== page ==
"The Middle," which follows the antics of the quirky Heck family in Indiana, entered its second season on ABC Wednesday night. It also marked the show's first guest star of the season: Doris Roberts. Yup, the mom from "Everybody Loves Raymond." She reunited with "Middle" lead and "Raymond" star Patricia Heaton, playing the teacher of youngest child and strange, whispering savant, Brick (named after the Indianapolis Brickyard).
It's the first day of school, and the Hecks' morning ritual is spiraling into cereal-spilling, teeth-brushing, "shut up"-flinging bedlam. Axl's barely made it out of bed in time, and Sue springs a cross country sweatshirt order form on Frankie at the last minute (it's the only extracurricular in which awkward, forgettable Sue's found success). Meanwhile, Brick complains his backpack being "too wet" after Frankie washed it upon discovering a blackened, molded, summer-old sandwich inside. Their frantic mother finally and breathlessly gets them out of the door, and heaves a sigh of relief. Then the front door opens. "We missed the bus," Brick deadpans. Aye yai yai -- what's Frankie to do? The harvest-themed wallpaper trim makes her kitchen busy enough. What'll she do to transform the space into an efficient thoroughfare for school and work prep?
That night, Frankie lies in bed with Mike, ruminating the morning's events and their family's disorganization. She says: "If this was 'Supernanny, and we had the whole morning on hidden camera, Jo would crucify us." It's then and there Frankie decides she's going to regain control of the family so they can "be better people." Filling out assorted parental permission slips, Mike blanks on his daughter's middle name. (FYI, her full name is "Sue Sue Heck." Poor Sue. Even with a double-talk joke of a name, she's as memorable as your middle school locker combination.)
The next day, during the morning routine, Axl runs into the kitchen, panicking, screams, "There's a weird noise coming out of my clock! Make it stop!" He's in his unchanging outfit of simply boxers and socks -- it's the get-up of champions; isn't it all you really need? Turns out Frankie setting her oversleeping son's alarm is one of many steps she's taken to make the family "organized and armed for success." Another nod to family mechanics maven Jo Frost, Frankie's assembled a dry erase chart of chores for each family member. She even got Brick a brand new backpack. "That thing was practically walking itself to the garbage," Frankie tells her youngest. "But it was my friend," the "off" boy replies. And when Frankie learns Brick ran around with his new backpack over his head in class, trying to determine if it had the "same echo" as the old one, she decides to be proactive and calls a parent-teacher meeting, before Brick's teacher gets the chance to do so.
And so returns Doris Roberts in her narrow-eyed surveying, meddling best. As Brick's teacher, Roberts assumes the same, intrusive role she took with Heaton's character in "Everybody Loves Raymond," calling Frankie a "smother" (a smothering mother). Frankie eventually convinces the teacher to give Brick "special attention," since Brick is, like many intelligent people, somewhat unusual. The next day, Brick's teacher freaks him out by dragging his desk (with him in it) to the front row to give him the attention Frankie requested.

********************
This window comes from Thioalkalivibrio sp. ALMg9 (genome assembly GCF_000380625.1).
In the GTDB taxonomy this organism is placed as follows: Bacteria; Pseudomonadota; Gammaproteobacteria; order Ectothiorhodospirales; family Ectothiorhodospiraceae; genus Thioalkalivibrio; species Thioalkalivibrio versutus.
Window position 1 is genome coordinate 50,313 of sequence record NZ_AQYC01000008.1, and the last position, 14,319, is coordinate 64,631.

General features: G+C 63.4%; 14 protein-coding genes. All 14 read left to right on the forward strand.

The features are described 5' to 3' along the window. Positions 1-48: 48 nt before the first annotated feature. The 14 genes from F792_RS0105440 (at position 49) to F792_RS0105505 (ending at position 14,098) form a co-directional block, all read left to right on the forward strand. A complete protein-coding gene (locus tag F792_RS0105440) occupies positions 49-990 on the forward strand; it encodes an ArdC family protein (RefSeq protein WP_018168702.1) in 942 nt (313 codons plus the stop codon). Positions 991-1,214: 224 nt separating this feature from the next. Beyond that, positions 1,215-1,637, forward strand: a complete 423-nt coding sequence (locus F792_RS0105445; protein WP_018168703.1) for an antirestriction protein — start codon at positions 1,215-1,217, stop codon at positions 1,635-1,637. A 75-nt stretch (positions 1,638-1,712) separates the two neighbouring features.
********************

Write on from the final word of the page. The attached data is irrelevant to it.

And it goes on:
Later, Brick, an excellent student who loves school, suddenly refuses to go, telling his mom in his signature, whispering repeat to himself: "I'm taking a personal day... personal day." When Frankie returns for another parent-teacher meeting, asking the teacher to back off, Roberts, in her trademark, Marie Barone armchair-parenting, scoffs, "Now your kid's calling the shots?" and says Frankie's a "glommy mommy." Frankie, like Debra Barone so often did, left in an agitated huff. Ahh. I've missed that antagonistic relationship those two portrayed so well on "Raymond" -- I could watch bitter in-laws pick at each other's scabs all the live long day. (As long as they're not my in-laws. Or scabs.)
At home, still mourning his lost backpack, Brick looks up at his mom and asks, "Is there something wrong with me?" Realizing she made her "happiest kid miserable," Frankie knew she had to get that backpack back -- and she did, after leaping into the garbage truck that picked it up. She even had time for some light rummaging. ("There's a lot of shampoo left in it," she exclaims, picking up a bottle of the stuff.) But even after Frankie recovers Brick's "friend," the fickle kid says, "Nah, I'll just keep the new one. I can't tell if it's you or the backpack, but something smells rank." He tosses a perfect, sassy wave of dismissal.
While patching their above-ground pool with a sharp shooting target, Frankie and Mike reflect on the past few days over a couple of PBRs, deciding that there's no use in going crazy over trying to succeed or be organized. Happy and relieved, Frankie and the fam re-embrace the fly-by-the-seat-of-your-pants morning whirlwind. Axl wakes up late, and Sue shows her mom a printed-off version of the school newspaper, whose headline reads, "Overheated student ruins pep rally." (Sue, overzealous in her newfound membership to a group, left her cross country sweatshirt on all week in 80-degree weather, and passed out at the rally, bowling over and taking a bunch of the team with her.) "I'm in the school paper!" squeals Sue. As the kids scramble out the door, Frankie tosses them their lunch -- three huge Ziploc bags of five or six stale brownies each -- and breathes another sigh of relief. With a smile, she thinks that organized, successful families might envy their family. In the background, through the sliding glass door, we see the newly-patched pool burst open, flooding the lawn.